The definitive guide of Symfony 1.0

12.2. Removing Items from the Cache

If the scripts or the data of your application change, the cache will contain outdated information. To avoid incoherence and bugs, you can remove parts of the cache in many different ways, according to your needs.

12.2.1. Clearing the Entire Cache

The clear-cache task of the symfony command line erases the cache (HTML, configuration, and i18n cache). You can pass it arguments to erase only a subset of the cache, as shown in Listing 12-8. Remember to call it only from the root of a symfony project.

Listing 12-8 - Clearing the Cache

// Erase the whole cache
> symfony clear-cache

// Short syntax
> symfony cc

// Erase only the cache of the myapp application
> symfony clear-cache myapp

// Erase only the HTML cache of the myapp application
> symfony clear-cache myapp template

// Erase only the configuration cache of the myapp application
> symfony clear-cache myapp config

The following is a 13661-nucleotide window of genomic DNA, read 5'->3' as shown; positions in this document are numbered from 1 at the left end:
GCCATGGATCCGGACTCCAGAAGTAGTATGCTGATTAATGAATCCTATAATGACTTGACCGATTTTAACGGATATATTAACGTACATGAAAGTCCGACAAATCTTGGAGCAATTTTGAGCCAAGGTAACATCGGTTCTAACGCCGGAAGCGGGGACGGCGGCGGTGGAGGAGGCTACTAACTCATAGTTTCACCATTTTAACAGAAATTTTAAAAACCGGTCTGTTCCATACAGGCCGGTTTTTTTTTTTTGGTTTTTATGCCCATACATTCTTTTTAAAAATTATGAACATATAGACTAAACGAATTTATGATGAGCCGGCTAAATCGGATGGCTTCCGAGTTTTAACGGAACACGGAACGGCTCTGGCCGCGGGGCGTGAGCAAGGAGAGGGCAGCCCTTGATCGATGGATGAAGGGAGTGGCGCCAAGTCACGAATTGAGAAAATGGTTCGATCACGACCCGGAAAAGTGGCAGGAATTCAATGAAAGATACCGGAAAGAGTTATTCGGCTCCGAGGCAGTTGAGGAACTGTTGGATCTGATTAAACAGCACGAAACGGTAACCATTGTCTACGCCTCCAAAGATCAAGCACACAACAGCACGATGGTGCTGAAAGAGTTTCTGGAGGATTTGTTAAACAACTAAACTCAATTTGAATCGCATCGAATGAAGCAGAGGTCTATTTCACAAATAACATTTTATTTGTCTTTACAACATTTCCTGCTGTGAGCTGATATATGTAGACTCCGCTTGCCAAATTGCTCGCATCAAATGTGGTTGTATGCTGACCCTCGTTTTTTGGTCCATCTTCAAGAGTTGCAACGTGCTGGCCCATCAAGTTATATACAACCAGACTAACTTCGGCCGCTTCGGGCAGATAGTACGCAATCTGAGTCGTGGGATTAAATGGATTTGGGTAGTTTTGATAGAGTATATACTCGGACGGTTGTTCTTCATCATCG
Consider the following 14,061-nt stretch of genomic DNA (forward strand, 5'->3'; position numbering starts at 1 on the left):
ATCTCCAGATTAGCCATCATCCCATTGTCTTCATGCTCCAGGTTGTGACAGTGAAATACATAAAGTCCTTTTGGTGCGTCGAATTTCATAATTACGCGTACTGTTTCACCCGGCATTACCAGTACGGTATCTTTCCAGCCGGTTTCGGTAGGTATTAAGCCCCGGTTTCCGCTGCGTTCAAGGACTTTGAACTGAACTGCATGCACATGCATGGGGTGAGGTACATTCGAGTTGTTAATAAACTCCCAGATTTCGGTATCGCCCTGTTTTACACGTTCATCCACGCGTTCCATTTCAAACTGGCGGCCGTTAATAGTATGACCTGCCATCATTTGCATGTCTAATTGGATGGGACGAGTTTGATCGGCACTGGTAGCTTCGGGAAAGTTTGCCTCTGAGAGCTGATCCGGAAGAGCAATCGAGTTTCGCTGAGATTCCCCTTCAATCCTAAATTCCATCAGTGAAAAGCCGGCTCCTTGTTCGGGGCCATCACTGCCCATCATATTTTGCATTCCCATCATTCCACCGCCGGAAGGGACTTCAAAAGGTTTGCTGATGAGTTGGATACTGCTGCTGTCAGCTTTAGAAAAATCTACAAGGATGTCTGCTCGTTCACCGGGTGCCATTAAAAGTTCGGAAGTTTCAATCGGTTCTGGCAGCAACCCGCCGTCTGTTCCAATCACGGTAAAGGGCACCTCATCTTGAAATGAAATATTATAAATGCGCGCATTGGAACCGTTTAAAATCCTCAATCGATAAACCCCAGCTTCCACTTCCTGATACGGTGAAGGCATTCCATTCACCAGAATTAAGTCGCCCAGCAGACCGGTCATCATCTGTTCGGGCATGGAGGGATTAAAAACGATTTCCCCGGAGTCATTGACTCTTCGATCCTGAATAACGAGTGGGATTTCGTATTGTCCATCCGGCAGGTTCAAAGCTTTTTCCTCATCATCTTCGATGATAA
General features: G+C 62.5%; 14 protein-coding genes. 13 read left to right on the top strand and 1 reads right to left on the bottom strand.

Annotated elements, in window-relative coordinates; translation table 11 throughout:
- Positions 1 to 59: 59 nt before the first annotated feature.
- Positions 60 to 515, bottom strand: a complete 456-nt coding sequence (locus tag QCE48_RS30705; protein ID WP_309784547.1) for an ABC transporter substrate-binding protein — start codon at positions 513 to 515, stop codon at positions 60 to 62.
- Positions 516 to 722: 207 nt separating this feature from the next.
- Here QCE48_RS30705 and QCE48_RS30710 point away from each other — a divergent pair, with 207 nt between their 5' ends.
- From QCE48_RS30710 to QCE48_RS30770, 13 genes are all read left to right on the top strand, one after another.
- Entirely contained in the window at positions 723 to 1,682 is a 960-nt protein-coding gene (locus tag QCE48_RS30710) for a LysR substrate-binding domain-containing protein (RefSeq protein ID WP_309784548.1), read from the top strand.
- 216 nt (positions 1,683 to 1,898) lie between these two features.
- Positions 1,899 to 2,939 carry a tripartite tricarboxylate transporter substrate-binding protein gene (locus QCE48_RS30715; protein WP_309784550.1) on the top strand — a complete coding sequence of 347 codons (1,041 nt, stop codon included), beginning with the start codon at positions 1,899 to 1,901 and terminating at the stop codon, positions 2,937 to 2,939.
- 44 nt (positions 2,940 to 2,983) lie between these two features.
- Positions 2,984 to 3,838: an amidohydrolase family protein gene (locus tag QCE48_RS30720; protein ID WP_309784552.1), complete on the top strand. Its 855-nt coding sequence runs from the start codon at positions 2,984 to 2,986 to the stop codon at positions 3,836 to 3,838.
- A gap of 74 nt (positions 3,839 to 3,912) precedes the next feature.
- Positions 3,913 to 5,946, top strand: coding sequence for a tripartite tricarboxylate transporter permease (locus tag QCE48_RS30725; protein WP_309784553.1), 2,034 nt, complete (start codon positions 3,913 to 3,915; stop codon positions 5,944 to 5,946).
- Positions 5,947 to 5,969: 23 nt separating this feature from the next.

12.2.2. Clearing Selective Parts of the Cache

When the database is updated, the cache of the actions related to the modified data must be cleared. You could clear the whole cache, but that would be a waste for all the existing cached actions that are unrelated to the model change. This is where the remove() method of the sfViewCacheManager object applies. It expects an internal URI as argument (the same kind of argument you would provide to a link_to()), and removes the related action cache.

For instance, imagine that the update action of the user module modifies the columns of a User object. The cached versions of the list and show actions need to be cleared, or else the old versions, which contain erroneous data, are displayed. To handle this, use the remove() method, as shown in Listing 12-9.